Probably the most arresting design in the case studies is the Vandusen Botanical Garden Visitors Center in Vancouver. The sweeping accessibly ofnatural forms carry a message of integration and majestyalong with an efficient, interactive welcome and environment for visitors. The smallest example in the case studies, the Bertschi School addition of 5200 square feet in Seattle, carries a huge inspirationand message to and about the young people who learn there. I visited the school with the team from Hampshire College on a cold, rainy, and dark December afternoon and enjoyed its cheery and engaging spaces and features. I liked the “runnel” that carried drainage water through a channel under the classroom floor, covered by a glass plate. The children do too—they can watch the water, be soothed by it, and be intrigued as well. Building elements that nourish and settle us and that also engage our curiosity—that’s magic, especially for those of us who build them. The plants in the water treatment garden are labeled with small ceramic QR codes. Bend down close to see the plants up close, and then click with your phone for more information.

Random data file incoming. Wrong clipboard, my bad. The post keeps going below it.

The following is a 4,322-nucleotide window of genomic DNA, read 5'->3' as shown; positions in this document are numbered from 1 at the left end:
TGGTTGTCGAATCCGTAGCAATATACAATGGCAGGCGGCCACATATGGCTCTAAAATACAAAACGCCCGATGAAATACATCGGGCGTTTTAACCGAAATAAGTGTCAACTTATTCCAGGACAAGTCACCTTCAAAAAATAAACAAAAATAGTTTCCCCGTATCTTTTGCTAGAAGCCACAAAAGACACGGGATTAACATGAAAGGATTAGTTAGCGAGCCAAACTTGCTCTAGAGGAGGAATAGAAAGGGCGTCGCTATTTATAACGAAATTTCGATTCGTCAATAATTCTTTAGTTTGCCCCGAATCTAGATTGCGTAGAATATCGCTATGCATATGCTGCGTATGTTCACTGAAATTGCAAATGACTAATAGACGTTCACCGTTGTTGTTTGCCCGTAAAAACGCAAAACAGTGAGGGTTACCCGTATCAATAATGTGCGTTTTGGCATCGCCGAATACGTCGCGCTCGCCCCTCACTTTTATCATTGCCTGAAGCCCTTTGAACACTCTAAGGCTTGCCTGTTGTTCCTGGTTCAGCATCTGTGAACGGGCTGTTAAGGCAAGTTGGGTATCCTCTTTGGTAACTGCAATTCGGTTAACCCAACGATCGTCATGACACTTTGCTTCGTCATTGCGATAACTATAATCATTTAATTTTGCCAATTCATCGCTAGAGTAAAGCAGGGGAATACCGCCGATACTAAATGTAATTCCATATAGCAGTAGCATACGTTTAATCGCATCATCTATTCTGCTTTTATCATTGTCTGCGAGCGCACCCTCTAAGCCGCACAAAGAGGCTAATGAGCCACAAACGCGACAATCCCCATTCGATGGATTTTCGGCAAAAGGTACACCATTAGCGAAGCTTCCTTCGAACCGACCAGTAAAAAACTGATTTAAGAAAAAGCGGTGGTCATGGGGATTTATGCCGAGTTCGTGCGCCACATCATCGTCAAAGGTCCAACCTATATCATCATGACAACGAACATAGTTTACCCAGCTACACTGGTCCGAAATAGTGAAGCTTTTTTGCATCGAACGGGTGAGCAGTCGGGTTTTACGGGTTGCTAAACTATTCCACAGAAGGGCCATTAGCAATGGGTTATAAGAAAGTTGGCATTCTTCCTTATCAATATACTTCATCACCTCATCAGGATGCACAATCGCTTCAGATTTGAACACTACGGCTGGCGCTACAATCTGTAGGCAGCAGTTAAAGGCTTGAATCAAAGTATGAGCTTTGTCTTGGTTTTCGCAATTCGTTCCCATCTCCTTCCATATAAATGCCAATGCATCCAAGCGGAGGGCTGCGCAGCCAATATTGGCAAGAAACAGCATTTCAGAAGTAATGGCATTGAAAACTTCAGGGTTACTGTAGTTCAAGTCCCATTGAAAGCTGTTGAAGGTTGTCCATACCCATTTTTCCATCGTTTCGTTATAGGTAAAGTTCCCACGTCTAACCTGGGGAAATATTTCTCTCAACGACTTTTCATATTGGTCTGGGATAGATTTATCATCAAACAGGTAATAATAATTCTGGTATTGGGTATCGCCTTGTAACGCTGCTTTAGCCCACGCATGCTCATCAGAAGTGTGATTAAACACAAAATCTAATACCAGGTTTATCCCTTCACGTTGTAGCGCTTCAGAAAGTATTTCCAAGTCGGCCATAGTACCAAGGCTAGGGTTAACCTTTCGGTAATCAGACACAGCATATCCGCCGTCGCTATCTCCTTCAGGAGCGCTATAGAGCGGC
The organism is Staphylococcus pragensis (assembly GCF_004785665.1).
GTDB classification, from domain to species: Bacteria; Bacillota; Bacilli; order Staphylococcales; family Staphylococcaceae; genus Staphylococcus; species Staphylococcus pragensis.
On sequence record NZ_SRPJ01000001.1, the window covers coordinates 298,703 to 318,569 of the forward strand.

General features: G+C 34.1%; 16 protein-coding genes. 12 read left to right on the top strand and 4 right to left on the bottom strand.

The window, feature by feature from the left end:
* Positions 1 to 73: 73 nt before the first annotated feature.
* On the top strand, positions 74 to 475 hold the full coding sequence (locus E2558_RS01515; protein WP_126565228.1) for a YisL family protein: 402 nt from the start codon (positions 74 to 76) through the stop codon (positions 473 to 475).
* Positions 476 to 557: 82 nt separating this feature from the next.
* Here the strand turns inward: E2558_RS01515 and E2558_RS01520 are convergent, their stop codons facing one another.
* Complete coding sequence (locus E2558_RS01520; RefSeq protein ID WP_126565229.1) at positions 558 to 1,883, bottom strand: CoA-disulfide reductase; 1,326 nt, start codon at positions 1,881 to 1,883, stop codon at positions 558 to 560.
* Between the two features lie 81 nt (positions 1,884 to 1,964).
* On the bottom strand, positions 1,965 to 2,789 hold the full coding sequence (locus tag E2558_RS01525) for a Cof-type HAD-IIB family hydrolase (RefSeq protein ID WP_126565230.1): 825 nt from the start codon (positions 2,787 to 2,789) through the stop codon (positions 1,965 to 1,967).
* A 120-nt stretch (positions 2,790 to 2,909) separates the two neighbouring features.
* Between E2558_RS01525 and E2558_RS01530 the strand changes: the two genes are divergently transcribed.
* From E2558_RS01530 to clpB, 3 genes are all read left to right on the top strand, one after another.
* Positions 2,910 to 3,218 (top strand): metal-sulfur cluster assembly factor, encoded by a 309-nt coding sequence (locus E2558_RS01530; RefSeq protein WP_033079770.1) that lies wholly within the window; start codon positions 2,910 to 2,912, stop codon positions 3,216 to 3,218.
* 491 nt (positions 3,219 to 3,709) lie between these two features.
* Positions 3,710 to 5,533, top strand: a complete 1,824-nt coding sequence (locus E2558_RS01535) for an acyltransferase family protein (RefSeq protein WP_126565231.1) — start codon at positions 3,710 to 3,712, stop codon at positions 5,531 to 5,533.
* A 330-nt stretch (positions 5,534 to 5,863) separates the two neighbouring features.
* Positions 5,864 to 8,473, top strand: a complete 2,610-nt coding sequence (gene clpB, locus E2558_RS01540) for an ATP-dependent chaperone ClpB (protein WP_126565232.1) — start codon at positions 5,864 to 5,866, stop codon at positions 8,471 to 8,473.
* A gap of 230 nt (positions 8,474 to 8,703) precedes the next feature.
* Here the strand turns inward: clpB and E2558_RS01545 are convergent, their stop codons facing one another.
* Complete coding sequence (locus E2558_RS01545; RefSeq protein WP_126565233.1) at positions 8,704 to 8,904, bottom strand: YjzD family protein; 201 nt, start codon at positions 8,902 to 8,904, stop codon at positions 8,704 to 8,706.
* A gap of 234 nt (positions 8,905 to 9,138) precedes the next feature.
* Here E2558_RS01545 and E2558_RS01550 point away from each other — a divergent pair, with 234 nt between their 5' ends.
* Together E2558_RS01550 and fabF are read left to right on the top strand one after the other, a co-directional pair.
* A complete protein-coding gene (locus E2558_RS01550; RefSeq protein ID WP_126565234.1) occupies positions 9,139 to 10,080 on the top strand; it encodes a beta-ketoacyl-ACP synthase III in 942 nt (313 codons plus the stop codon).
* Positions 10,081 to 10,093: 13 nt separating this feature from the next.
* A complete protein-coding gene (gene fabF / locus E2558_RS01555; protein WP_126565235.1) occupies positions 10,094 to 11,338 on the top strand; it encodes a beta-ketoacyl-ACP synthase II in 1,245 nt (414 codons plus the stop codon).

Notably, Creating Biophilic Buildings includes successful, publicly-owned buildings and buildings of modest budget and deep commitment. It is key for all of us to note that nature-based sustainable design and construction is not for the boutique and trophy world. It is our common calling and destiny.
One can open this book almost anywhere—as if it were an anthology of short stories—and key in on something interesting. Or you can start at the beginning and get to work. I have done both, and both are deeply satisfying. When I travel, I go to interesting buildings and museums. Even more interesting is to visit the Living Buildings in new places because they are place-based and-purpose centered. Desert Rain in Bend, Oregon was captivating, and I am very excited to visit Te Kura Whare Cultural Center in Taneatua New Zealand in January 2018.